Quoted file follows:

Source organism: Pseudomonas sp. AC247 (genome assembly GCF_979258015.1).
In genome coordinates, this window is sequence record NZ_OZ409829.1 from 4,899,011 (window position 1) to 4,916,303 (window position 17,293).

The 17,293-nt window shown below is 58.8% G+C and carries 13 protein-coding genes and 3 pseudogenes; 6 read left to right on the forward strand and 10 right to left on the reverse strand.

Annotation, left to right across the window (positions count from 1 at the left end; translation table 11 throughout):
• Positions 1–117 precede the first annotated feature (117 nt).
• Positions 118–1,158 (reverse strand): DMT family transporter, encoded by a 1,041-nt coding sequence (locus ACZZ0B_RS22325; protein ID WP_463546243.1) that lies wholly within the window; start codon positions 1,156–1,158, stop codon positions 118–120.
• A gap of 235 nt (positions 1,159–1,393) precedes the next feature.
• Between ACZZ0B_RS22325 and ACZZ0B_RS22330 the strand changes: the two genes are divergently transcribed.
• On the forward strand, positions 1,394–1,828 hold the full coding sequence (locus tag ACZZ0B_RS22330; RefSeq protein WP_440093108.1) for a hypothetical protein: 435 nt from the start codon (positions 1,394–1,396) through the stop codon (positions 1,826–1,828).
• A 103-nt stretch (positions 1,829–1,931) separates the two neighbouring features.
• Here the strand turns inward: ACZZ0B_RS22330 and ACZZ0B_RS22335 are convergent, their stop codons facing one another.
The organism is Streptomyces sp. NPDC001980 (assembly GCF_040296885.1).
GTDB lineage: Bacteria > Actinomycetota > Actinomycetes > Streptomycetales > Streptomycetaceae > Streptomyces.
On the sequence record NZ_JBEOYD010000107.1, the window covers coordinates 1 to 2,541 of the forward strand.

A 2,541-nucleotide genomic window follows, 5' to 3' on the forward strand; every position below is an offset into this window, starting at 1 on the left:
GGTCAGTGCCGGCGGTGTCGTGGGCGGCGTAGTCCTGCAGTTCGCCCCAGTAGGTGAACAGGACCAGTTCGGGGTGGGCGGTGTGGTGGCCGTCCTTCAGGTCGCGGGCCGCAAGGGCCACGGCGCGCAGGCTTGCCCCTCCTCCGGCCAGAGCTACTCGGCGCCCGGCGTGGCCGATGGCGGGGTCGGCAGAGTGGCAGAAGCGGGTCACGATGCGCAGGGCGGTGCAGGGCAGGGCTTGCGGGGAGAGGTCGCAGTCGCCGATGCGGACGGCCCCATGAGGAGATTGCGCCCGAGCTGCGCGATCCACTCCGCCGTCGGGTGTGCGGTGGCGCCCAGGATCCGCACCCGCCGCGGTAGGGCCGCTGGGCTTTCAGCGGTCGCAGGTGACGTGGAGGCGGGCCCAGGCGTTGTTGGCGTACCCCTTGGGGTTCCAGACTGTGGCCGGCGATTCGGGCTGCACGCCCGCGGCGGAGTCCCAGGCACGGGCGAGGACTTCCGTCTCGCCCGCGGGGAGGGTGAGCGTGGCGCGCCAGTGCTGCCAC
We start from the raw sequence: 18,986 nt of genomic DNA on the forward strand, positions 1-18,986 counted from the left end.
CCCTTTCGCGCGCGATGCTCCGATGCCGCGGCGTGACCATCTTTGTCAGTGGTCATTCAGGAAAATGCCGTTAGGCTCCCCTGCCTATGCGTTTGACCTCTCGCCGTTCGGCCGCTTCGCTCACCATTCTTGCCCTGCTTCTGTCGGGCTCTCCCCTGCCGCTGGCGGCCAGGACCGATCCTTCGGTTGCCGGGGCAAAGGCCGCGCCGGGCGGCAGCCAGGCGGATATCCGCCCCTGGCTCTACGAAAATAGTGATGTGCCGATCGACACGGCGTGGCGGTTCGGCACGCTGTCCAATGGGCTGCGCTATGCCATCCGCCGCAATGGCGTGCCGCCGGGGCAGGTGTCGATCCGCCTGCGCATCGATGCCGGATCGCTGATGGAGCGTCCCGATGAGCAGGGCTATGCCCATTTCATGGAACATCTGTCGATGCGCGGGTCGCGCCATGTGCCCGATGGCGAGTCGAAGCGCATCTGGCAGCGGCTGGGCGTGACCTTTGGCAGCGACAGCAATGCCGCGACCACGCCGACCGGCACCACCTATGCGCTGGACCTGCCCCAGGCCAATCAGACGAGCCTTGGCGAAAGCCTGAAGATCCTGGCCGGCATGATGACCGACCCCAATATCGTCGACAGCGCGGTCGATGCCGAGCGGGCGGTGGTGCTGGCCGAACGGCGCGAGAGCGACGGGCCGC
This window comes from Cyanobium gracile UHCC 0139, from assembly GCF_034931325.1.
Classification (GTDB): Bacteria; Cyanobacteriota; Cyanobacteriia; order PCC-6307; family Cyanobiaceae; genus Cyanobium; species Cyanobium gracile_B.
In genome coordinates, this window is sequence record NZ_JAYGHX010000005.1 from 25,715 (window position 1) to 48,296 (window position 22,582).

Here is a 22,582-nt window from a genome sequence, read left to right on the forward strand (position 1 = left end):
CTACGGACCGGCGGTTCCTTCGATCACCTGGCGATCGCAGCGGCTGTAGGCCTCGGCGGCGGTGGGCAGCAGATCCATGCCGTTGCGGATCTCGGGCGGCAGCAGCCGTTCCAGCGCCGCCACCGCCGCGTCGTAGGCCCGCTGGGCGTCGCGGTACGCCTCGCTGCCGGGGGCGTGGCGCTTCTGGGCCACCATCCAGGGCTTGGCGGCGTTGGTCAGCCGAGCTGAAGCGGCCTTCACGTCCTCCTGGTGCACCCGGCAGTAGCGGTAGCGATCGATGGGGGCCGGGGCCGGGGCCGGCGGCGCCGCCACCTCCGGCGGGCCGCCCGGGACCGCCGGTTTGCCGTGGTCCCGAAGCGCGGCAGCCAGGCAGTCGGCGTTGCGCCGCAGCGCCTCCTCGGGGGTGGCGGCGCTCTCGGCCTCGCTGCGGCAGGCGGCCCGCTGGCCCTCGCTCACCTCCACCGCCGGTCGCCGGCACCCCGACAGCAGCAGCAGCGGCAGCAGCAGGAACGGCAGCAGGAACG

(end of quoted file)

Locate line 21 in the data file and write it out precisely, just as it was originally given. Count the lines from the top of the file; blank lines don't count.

In genome coordinates, this window is sequence record NZ_JAYGHX010000005.1 from 25,715 (window position 1) to 48,296 (window position 22,582).